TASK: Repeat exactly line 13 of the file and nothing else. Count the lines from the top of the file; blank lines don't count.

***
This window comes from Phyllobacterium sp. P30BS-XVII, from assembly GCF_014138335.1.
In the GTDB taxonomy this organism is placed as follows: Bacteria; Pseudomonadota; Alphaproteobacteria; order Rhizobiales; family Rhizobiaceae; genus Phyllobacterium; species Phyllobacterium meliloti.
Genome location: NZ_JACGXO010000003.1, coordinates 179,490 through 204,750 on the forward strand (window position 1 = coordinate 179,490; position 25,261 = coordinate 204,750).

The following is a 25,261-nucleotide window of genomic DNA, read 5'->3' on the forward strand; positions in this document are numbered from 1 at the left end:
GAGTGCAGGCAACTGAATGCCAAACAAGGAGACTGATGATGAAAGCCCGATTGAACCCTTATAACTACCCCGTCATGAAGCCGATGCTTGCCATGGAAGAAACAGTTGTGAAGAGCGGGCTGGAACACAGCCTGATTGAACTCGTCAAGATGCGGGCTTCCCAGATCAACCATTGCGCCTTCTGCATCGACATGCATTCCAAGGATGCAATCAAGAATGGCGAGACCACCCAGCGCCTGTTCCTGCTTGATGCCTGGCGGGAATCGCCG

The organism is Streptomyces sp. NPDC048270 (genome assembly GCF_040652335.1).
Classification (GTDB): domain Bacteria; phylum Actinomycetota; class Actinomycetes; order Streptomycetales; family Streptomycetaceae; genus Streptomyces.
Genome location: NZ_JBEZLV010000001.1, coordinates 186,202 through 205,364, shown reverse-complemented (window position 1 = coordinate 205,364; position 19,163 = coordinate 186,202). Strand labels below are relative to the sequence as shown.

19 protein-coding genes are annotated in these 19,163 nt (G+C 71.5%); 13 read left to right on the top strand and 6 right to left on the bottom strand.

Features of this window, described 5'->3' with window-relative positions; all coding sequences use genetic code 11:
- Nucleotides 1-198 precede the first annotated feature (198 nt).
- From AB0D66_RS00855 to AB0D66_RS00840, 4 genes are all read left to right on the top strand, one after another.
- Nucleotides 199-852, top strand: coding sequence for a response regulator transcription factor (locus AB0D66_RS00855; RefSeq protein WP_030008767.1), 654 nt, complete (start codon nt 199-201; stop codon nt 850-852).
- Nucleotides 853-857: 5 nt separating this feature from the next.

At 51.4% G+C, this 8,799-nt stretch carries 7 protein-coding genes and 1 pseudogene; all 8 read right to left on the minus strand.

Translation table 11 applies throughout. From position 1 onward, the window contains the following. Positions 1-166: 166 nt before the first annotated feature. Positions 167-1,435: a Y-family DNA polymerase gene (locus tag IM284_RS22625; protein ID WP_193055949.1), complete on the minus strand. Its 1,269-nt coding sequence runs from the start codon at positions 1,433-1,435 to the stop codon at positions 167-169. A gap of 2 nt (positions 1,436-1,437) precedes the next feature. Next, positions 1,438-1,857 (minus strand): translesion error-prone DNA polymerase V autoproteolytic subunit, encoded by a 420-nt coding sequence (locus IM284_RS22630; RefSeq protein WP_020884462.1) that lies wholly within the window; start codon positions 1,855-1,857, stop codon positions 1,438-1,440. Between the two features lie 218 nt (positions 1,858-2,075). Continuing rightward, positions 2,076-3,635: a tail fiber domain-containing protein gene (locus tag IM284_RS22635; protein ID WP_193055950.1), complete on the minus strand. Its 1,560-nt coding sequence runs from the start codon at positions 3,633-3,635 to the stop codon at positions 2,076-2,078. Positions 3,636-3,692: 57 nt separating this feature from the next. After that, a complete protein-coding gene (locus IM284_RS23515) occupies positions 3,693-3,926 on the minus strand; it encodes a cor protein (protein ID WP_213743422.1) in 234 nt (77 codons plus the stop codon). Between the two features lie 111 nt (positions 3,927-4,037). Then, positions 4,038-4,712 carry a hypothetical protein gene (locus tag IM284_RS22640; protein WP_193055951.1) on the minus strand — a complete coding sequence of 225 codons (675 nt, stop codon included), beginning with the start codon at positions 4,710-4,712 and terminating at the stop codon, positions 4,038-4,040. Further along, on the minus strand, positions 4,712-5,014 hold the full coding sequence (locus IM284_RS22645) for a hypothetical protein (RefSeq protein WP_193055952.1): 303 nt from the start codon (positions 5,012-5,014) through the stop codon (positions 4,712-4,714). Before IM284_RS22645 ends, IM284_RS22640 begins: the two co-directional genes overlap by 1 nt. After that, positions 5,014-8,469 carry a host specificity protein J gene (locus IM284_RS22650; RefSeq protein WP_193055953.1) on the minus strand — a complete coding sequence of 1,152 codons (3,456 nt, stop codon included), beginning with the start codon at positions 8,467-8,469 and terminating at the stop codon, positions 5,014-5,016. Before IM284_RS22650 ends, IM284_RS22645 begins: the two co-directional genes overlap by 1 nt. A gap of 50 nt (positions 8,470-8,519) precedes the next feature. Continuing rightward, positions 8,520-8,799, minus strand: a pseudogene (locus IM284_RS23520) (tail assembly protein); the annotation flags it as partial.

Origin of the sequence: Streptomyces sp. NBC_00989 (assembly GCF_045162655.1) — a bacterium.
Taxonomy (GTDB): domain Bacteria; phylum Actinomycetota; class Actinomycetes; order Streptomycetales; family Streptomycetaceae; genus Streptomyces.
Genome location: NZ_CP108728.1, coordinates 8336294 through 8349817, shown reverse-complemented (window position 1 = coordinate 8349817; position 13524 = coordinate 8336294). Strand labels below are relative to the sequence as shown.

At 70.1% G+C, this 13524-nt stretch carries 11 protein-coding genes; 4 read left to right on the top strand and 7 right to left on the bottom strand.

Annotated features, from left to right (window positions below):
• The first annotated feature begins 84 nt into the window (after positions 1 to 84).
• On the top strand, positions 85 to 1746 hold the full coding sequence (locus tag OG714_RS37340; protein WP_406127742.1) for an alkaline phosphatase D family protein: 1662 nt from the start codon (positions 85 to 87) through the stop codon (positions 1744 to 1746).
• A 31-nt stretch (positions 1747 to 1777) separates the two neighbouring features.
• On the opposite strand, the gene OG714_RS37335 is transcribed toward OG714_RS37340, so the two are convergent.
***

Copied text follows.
- Nucleotides 199-852, top strand: coding sequence for a response regulator transcription factor (locus AB0D66_RS00855; RefSeq protein WP_030008767.1), 654 nt, complete (start codon nt 199-201; stop codon nt 850-852).